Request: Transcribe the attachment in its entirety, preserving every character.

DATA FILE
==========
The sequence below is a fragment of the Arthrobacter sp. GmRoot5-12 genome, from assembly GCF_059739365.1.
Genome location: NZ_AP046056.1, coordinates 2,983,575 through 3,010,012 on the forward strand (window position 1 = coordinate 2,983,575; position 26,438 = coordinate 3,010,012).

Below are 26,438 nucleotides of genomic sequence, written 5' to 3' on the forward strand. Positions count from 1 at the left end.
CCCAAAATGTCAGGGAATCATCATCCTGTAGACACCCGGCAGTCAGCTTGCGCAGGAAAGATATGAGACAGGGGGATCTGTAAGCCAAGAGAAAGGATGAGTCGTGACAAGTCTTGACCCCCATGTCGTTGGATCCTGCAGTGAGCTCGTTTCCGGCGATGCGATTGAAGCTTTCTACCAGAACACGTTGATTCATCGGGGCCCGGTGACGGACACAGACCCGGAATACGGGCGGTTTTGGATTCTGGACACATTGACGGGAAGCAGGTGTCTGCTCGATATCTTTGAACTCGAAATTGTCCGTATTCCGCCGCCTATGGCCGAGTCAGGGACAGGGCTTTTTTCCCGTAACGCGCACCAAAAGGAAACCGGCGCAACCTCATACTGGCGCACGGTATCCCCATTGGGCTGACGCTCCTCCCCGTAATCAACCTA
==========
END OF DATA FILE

The sequence below is a fragment of the Arthrobacter sp. GmRoot5-12 genome, from assembly GCF_059739365.1.
Genome location: NZ_AP046056.1, coordinates 2,983,575 through 3,010,012 on the forward strand (window position 1 = coordinate 2,983,575; position 26,438 = coordinate 3,010,012).

Below are 26,438 nucleotides of genomic sequence, written 5' to 3' on the forward strand. Positions count from 1 at the left end.
CCCAAAATGTCAGGGAATCATCATCCTGTAGACACCCGGCAGTCAGCTTGCGCAGGAAAGATATGAGACAGGGGGATCTGTAAGCCAAGAGAAAGGATGAGTCGTGACAAGTCTTGACCCCCATGTCGTTGGATCCTGCAGTGAGCTCGTTTCCGGCGATGCGATTGAAGCTTTCTACCAGAACACGTTGATTCATCGGGGCCCGGTGACGGACACAGACCCGGAATACGGGCGGTTTTGGATTCTGGACACATTGACGGGAAGCAGGTGTCTGCTCGATATCTTTGAACTCGAAATTGTCCGTATTCCGCCGCCTATGGCCGAGTCAGGGACAGGGCTTTTTTCCCGTAACGCGCACCAAAAGGAAACCGGCGCAACCTCATACTGGCGCACGGTATCCCCATTGGGCTGACGCTCCTCCCCGTAATCAACCTA